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Nowadays 249 when converted into Roman numerals is now considered to be CCXLIX but the ancient Romans probably worked out the required calculations as follows:-

MDCCLXXVI+ICCL = MMXXV => 1776+(250-1) = 2025

MDCCLXXVI+CCXXXXVIIII = MMXXV => 1776+249 = 2025

MDCCLXXVI-ICCL = MDXXVII => 1776-(250-1) = 1527

MDCCLXXVI-CCXXXXVIIII = MDXXVII => 1776-249 = 1527

For more complicated calculations the Romans would have made use of an abacus calculating device.

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Q: What is 1776 plus 249 added in two different ways and 1776 minus 249 subtracted in two different ways but working out all four calculations in Roman numerals with work shown?

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Both 1776 plus 444 added in two different ways will have sum of MMCCXX = 2220 and both 17,776 minus 444 subtracted in two different ways will have a difference of (XVII)CCCXXXII = 17,332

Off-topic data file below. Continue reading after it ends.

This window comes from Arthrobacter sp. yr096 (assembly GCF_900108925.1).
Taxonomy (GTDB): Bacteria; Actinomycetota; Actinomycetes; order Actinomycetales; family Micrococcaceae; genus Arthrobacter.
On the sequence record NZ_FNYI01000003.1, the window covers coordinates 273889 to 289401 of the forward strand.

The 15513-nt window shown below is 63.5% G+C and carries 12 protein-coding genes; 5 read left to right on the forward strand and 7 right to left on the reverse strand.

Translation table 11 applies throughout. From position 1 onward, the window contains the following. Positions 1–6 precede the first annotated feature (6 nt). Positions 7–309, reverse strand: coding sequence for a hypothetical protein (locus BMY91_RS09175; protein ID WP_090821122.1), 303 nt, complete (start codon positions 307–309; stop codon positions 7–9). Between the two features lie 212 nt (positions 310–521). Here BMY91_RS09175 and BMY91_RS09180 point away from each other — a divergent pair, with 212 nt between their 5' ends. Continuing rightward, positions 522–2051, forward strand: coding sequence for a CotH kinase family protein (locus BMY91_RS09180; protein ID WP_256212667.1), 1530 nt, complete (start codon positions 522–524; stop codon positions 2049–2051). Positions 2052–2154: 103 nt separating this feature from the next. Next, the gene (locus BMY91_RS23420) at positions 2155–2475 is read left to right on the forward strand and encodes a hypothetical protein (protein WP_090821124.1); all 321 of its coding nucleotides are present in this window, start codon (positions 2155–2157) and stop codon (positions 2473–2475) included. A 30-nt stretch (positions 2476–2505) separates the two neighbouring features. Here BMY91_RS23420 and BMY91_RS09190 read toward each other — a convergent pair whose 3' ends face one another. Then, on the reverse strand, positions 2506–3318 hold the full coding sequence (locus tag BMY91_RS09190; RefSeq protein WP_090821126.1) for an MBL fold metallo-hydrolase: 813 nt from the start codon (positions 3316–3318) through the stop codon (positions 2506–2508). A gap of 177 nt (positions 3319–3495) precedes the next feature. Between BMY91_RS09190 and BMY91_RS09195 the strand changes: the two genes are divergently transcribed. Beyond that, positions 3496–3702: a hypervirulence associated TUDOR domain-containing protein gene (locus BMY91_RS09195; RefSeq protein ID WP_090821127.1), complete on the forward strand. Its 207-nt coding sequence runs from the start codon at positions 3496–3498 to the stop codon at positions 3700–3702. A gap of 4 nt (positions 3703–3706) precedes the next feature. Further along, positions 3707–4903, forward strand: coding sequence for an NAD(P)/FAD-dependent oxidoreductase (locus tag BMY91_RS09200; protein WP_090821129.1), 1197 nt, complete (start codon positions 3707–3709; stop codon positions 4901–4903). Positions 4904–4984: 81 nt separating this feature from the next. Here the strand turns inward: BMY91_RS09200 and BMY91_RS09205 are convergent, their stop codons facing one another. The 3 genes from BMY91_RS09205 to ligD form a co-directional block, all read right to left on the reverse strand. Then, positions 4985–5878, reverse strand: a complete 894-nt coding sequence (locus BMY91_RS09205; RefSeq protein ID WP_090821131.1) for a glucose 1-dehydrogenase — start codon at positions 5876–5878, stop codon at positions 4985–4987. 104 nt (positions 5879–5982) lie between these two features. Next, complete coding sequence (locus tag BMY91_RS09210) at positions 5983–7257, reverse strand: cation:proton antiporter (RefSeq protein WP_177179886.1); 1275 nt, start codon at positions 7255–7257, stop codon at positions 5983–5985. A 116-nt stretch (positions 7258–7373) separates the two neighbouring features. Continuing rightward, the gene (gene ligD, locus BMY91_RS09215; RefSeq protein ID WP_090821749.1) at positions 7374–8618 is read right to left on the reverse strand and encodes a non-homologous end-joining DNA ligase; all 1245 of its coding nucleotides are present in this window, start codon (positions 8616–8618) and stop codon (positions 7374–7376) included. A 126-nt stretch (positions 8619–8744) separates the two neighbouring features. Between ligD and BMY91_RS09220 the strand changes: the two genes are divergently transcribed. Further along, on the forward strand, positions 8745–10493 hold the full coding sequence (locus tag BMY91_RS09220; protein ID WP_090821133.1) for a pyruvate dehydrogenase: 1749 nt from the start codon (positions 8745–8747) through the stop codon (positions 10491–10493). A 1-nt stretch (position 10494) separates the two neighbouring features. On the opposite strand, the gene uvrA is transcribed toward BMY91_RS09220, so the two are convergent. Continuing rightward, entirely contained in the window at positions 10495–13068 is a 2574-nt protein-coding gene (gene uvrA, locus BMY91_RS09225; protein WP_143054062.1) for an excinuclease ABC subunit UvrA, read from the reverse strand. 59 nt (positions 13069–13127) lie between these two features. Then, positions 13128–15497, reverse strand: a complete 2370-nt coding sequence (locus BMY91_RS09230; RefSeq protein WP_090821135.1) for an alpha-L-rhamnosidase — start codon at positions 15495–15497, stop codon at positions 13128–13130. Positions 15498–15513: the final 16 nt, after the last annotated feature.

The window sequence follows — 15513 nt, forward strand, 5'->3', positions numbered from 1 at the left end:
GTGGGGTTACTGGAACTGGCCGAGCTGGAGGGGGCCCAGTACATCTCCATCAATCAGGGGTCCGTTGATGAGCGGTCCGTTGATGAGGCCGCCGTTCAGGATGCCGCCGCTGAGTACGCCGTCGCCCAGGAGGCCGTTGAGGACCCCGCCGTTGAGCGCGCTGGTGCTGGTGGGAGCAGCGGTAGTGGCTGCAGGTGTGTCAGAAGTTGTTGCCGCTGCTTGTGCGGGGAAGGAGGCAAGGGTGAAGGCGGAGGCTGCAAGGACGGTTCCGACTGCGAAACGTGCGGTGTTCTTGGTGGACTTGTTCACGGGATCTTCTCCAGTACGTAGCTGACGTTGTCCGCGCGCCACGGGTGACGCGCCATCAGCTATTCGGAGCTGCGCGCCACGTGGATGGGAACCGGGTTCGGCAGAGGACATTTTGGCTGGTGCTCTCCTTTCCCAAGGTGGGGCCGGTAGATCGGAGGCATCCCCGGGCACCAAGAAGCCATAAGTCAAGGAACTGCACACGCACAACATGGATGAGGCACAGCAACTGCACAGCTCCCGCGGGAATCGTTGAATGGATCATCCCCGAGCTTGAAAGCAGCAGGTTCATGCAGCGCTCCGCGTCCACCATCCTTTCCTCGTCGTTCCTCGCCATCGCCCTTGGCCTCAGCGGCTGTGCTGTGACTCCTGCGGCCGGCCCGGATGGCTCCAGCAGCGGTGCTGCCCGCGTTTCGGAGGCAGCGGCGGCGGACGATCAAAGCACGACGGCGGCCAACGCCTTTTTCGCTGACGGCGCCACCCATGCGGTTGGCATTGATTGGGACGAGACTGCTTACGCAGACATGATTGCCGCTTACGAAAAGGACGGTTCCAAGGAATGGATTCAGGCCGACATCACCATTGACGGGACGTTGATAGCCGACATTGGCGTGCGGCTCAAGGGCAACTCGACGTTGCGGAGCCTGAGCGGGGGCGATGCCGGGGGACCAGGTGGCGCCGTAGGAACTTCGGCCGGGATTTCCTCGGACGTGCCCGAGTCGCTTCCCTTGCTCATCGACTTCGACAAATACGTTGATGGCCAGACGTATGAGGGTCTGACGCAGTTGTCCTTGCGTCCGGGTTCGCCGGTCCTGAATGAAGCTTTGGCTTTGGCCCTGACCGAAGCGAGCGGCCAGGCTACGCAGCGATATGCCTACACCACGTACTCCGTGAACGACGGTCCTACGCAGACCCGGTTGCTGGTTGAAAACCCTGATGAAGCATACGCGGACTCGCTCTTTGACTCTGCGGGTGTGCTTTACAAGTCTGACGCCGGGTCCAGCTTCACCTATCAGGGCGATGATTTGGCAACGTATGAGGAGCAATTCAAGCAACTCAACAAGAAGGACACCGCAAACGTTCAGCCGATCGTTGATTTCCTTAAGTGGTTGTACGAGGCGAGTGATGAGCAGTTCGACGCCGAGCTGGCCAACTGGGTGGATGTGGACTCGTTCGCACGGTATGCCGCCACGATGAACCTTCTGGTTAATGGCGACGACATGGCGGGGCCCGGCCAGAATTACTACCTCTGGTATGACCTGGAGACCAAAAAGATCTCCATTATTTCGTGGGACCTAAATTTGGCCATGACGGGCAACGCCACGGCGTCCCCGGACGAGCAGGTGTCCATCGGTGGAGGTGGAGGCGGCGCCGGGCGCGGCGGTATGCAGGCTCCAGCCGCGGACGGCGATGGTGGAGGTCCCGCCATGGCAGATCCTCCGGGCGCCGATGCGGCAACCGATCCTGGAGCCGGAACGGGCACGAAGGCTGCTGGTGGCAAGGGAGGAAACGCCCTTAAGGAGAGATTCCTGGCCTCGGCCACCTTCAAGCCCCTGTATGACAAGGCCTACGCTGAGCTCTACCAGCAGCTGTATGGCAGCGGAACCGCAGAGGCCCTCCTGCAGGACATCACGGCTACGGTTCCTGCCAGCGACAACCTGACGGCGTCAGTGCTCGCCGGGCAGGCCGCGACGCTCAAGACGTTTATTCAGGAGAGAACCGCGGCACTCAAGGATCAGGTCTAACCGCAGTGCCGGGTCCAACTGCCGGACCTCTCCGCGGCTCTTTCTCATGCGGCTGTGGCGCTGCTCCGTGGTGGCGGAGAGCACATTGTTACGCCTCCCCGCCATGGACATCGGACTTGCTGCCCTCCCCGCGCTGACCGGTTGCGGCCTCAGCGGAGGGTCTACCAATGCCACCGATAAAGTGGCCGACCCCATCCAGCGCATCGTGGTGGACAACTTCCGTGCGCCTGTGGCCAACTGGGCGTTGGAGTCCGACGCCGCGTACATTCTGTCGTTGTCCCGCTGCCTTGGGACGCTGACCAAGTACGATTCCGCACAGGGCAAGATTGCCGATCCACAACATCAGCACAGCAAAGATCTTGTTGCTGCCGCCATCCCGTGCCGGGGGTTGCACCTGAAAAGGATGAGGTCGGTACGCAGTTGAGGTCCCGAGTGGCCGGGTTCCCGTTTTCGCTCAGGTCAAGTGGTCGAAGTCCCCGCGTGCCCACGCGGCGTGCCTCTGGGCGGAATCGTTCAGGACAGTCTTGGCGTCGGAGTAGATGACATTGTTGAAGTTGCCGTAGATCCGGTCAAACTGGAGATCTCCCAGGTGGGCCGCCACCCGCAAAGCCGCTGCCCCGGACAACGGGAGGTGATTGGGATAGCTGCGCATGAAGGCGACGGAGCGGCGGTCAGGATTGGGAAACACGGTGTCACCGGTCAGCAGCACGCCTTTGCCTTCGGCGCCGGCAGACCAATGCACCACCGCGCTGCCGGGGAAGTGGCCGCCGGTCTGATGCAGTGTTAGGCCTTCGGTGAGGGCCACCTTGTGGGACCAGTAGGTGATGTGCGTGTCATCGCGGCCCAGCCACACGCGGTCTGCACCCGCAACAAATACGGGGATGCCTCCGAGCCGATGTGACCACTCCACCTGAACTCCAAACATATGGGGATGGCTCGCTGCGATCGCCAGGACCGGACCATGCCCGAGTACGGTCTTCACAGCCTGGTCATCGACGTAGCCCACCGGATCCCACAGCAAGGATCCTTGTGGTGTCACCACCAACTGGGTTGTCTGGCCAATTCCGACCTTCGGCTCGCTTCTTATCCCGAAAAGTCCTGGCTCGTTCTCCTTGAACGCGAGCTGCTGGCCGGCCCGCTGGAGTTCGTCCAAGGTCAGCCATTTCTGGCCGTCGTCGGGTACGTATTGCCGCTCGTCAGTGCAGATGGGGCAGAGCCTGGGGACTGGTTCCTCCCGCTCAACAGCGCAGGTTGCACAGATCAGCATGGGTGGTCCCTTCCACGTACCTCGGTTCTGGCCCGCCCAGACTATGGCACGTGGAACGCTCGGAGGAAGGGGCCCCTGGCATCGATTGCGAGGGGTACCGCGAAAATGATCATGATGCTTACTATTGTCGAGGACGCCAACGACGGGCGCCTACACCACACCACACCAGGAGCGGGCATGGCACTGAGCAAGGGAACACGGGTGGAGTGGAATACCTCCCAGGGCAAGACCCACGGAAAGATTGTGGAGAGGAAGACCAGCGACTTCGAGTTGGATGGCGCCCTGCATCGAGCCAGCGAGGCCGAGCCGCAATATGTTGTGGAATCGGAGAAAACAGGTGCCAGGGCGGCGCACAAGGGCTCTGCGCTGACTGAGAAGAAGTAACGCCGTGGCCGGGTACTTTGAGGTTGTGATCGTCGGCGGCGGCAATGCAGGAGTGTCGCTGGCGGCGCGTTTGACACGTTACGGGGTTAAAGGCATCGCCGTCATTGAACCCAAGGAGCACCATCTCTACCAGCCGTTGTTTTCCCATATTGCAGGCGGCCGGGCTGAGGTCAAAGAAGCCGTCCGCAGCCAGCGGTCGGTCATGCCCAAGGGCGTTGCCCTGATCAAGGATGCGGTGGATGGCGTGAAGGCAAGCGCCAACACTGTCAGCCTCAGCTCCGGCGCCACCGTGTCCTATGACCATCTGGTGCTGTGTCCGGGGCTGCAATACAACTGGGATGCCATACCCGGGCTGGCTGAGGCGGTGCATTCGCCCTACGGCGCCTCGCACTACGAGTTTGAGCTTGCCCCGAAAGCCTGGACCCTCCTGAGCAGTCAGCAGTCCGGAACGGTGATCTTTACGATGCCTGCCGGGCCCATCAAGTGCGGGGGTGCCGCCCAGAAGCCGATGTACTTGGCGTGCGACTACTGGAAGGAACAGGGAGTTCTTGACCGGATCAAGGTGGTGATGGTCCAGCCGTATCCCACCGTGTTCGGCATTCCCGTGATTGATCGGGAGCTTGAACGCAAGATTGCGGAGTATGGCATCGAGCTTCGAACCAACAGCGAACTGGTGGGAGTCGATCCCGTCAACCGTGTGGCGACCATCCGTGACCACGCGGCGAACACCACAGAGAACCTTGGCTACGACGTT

Roman numerals are entirely inappropriate for doing such calculations. I believe the people in Roman times did such calculations on an abacus or something similar - which is basically similar to converting them to the Arabic numbers we use. If you really want to do it in Roman numerals - which is basically NOT a good idea - you would have to keep the thousands, hundreds, etc. separate, and handle carry (for addition) and borrowing (for subtraction).